Market research and analysis firm Canalys on Wednesday released its global country-level smartphone market share data for the first quarter of 2011. According to the firm’s report, Android continued to dominate the worldwide smartphone market as global shipments grew to 37.5 million units, giving Google’s mobile OS a market-leading 35% share of smartphone sales in the quarter. Nokia’s market share fell dramatically year-over-year from 39% in the first quarter of 2010 to just 24% last quarter, according to the report, and Apple’s share grew to 19%. Though the smartphone market outgrew Nokia at an alarming pace, the Finnish company did manage to increase shipments 13% year-over-year to 24.2 million units last quarter. Global smartphone shipments grew 83% from 55.2 million units in the first quarter of 2010 to 101 million units in the same quarter this year. The Asia Pacific region showed the most growth over the first quarter last year — 98% — while first-quarter smartphone shipments in the U.S. grew 85% from 13.3 million in 2010 to 24.7 million units in 2011. Hit the break for the full press release. More →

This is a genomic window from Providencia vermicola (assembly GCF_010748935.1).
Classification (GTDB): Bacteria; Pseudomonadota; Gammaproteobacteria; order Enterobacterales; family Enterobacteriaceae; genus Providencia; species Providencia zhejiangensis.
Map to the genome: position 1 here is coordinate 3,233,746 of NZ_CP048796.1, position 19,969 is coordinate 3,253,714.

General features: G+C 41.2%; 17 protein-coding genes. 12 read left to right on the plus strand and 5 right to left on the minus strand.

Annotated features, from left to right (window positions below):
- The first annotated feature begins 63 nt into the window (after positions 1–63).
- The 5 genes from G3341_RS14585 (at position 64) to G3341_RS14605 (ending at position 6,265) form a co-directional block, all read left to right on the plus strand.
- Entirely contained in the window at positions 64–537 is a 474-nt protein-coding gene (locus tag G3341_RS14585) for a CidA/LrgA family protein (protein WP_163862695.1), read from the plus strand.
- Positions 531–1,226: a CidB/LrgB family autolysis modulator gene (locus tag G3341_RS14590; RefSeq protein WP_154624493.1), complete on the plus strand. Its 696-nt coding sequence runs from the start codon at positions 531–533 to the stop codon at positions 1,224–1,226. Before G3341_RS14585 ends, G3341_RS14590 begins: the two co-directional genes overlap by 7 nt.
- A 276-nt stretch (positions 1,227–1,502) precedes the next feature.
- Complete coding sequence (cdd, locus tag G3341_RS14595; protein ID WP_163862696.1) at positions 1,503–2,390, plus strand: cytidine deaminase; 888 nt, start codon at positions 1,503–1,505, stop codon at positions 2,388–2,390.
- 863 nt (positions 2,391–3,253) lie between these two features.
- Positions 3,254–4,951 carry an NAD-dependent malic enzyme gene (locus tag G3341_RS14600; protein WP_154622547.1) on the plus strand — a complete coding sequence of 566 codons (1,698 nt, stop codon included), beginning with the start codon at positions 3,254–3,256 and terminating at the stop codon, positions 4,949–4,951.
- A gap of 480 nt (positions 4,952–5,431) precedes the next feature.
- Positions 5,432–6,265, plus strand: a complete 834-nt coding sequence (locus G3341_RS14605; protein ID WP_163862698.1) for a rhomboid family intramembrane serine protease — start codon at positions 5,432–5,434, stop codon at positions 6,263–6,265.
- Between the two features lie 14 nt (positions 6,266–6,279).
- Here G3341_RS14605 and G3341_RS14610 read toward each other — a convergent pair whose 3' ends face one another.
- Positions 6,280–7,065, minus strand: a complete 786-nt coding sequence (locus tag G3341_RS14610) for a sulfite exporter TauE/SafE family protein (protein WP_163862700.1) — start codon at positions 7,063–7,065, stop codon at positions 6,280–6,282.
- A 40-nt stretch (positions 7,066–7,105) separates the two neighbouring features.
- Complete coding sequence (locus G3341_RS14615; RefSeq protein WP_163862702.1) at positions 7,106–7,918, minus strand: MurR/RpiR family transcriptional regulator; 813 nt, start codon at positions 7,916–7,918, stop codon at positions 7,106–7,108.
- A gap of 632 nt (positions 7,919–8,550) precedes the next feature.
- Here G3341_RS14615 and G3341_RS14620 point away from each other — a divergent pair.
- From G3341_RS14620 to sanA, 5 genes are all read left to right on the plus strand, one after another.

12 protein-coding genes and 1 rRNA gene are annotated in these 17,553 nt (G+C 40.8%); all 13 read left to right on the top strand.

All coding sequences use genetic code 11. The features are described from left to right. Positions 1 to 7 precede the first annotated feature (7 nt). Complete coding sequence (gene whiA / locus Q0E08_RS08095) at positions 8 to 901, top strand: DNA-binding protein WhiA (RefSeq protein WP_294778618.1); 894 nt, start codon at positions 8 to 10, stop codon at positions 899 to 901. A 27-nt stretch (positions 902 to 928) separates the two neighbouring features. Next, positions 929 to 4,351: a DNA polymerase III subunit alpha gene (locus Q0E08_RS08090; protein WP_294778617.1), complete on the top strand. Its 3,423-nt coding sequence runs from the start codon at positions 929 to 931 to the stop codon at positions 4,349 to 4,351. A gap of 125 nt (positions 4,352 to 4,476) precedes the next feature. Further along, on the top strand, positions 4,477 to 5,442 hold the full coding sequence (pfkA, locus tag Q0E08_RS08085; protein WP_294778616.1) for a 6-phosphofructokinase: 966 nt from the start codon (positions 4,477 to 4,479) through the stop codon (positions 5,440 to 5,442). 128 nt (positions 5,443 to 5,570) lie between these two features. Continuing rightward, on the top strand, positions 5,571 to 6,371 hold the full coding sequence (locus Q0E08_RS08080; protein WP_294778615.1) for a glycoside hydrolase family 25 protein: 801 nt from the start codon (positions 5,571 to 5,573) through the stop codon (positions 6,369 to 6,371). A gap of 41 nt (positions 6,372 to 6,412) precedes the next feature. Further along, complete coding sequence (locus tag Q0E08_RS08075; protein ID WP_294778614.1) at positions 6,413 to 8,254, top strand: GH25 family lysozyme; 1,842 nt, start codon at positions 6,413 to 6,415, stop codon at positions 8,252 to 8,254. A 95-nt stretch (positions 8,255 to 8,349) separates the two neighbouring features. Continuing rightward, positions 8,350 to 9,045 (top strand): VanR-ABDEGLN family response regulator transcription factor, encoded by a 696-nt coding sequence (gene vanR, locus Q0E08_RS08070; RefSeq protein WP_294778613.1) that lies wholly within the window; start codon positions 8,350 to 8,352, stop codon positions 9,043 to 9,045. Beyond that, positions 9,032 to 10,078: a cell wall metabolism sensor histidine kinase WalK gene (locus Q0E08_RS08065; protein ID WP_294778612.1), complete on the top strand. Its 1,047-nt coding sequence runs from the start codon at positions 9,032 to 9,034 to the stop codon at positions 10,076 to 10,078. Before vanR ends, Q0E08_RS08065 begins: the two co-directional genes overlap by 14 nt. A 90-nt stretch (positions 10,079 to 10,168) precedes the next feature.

Nokia on Thursday reported earnings for the first quarter of 2011, which saw the Finnish giant’s smartphone market share dip below 30% for the first time in over a decade. Nokia shipped 24.2 million smartphones in the quarter, which is up a respectable 13% over the same quarter last year. But the market outgrew Nokia by a significant margin, leaving the company’s share of global smartphone shipments at 26% for the quarter. Nokia’s revenue grew by 9% to €10.4 billion sequentially, but operating profit dipped 14% from last quarter to €704 million — a 35% decline compared to the first quarter last year. Nokia’s short-term outlook isn’t great: “Following a solid first quarter, we expect a more challenging second quarter,” said Nokia CEO Stephen Elop in a statement. “However, we are encouraged by our roadmap of mobile phones and Symbian smartphones, which we will ship through the balance of the year. We are fully focused on delivering the needed accountability, speed and results to positively drive our future financial performance.” Nokia announced that it has entered into a definitive agreement with Microsoft ahead of schedule, but this statement might lead us to believe that agreement won’t bear any fruit in 2011. Hit the break for the full press release. More →